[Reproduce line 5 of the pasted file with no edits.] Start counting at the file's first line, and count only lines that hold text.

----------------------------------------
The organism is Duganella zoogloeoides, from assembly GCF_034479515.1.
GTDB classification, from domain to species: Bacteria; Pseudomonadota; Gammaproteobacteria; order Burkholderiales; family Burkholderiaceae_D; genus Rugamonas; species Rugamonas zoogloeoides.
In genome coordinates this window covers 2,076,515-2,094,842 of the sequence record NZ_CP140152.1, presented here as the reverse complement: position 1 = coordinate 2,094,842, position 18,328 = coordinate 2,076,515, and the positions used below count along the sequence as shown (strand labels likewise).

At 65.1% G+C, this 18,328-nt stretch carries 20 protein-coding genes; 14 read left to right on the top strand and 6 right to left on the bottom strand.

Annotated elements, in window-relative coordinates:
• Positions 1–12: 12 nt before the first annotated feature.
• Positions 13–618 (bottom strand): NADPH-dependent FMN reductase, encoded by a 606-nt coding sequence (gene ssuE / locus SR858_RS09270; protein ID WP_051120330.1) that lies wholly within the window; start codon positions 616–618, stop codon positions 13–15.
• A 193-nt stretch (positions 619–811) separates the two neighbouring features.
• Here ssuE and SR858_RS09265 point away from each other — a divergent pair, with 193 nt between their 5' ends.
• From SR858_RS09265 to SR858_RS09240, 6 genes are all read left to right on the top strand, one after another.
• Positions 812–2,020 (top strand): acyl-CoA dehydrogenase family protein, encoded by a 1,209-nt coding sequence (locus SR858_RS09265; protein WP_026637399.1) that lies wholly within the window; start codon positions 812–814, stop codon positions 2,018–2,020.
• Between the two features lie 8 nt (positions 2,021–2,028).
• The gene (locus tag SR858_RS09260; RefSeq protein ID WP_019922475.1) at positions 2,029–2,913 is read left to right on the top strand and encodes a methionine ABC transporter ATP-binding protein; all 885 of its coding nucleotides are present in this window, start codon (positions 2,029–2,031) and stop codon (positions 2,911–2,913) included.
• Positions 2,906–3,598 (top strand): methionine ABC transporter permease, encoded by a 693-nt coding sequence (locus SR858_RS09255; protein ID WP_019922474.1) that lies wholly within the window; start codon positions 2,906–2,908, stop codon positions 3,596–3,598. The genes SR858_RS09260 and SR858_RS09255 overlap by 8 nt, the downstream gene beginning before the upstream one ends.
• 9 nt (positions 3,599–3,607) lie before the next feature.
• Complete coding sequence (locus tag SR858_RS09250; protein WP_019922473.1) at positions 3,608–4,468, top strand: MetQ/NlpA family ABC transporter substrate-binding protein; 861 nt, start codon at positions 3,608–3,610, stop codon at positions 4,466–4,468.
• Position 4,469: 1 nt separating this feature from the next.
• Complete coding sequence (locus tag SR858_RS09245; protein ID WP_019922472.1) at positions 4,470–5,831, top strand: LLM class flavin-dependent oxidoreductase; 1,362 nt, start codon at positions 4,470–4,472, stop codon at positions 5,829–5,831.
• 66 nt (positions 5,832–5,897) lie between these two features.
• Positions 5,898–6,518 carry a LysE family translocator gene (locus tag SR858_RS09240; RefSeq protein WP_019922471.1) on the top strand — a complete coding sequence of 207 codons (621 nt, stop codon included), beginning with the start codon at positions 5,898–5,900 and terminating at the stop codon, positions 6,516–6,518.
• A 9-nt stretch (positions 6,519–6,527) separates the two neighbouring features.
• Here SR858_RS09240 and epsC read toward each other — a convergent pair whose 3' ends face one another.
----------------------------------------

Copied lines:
Annotated elements, in window-relative coordinates: